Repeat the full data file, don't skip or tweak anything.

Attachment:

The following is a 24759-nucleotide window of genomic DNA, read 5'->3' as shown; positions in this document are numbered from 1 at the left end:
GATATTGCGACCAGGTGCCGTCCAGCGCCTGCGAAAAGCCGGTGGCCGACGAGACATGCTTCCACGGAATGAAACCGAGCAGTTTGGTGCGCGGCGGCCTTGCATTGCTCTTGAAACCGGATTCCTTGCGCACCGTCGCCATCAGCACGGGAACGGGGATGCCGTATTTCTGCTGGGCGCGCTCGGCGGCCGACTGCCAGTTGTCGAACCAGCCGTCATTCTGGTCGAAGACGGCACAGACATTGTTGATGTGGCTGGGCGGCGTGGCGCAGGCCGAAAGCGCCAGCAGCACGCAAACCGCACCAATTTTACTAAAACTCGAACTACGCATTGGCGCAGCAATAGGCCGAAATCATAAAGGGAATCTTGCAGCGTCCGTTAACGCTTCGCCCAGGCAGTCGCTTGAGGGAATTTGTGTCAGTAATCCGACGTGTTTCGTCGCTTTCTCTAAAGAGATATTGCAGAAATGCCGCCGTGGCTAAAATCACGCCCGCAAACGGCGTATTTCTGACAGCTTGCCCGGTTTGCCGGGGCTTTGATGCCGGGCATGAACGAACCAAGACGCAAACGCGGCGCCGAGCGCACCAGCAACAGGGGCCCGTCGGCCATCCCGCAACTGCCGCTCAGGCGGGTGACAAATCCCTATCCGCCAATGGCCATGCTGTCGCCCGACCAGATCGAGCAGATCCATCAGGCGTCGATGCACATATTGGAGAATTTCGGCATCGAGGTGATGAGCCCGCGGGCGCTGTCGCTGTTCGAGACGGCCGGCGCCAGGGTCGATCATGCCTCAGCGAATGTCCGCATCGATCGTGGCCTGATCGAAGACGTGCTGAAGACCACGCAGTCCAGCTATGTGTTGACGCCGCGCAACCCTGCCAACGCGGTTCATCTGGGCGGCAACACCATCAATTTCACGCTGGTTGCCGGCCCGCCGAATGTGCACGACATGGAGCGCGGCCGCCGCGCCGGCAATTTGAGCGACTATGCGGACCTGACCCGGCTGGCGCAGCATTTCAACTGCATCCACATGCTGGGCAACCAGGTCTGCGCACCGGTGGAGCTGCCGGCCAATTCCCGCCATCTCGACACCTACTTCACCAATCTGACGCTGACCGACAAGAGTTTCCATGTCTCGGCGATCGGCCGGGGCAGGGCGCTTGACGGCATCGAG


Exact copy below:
The following is a 24759-nucleotide window of genomic DNA, read 5'->3' as shown; positions in this document are numbered from 1 at the left end:
GATATTGCGACCAGGTGCCGTCCAGCGCCTGCGAAAAGCCGGTGGCCGACGAGACATGCTTCCACGGAATGAAACCGAGCAGTTTGGTGCGCGGCGGCCTTGCATTGCTCTTGAAACCGGATTCCTTGCGCACCGTCGCCATCAGCACGGGAACGGGGATGCCGTATTTCTGCTGGGCGCGCTCGGCGGCCGACTGCCAGTTGTCGAACCAGCCGTCATTCTGGTCGAAGACGGCACAGACATTGTTGATGTGGCTGGGCGGCGTGGCGCAGGCCGAAAGCGCCAGCAGCACGCAAACCGCACCAATTTTACTAAAACTCGAACTACGCATTGGCGCAGCAATAGGCCGAAATCATAAAGGGAATCTTGCAGCGTCCGTTAACGCTTCGCCCAGGCAGTCGCTTGAGGGAATTTGTGTCAGTAATCCGACGTGTTTCGTCGCTTTCTCTAAAGAGATATTGCAGAAATGCCGCCGTGGCTAAAATCACGCCCGCAAACGGCGTATTTCTGACAGCTTGCCCGGTTTGCCGGGGCTTTGATGCCGGGCATGAACGAACCAAGACGCAAACGCGGCGCCGAGCGCACCAGCAACAGGGGCCCGTCGGCCATCCCGCAACTGCCGCTCAGGCGGGTGACAAATCCCTATCCGCCAATGGCCATGCTGTCGCCCGACCAGATCGAGCAGATCCATCAGGCGTCGATGCACATATTGGAGAATTTCGGCATCGAGGTGATGAGCCCGCGGGCGCTGTCGCTGTTCGAGACGGCCGGCGCCAGGGTCGATCATGCCTCAGCGAATGTCCGCATCGATCGTGGCCTGATCGAAGACGTGCTGAAGACCACGCAGTCCAGCTATGTGTTGACGCCGCGCAACCCTGCCAACGCGGTTCATCTGGGCGGCAACACCATCAATTTCACGCTGGTTGCCGGCCCGCCGAATGTGCACGACATGGAGCGCGGCCGCCGCGCCGGCAATTTGAGCGACTATGCGGACCTGACCCGGCTGGCGCAGCATTTCAACTGCATCCACATGCTGGGCAACCAGGTCTGCGCACCGGTGGAGCTGCCGGCCAATTCCCGCCATCTCGACACCTACTTCACCAATCTGACGCTGACCGACAAGAGTTTCCATGTCTCGGCGATCGGCCGGGGCAGGGCGCTTGACGGCATCGAG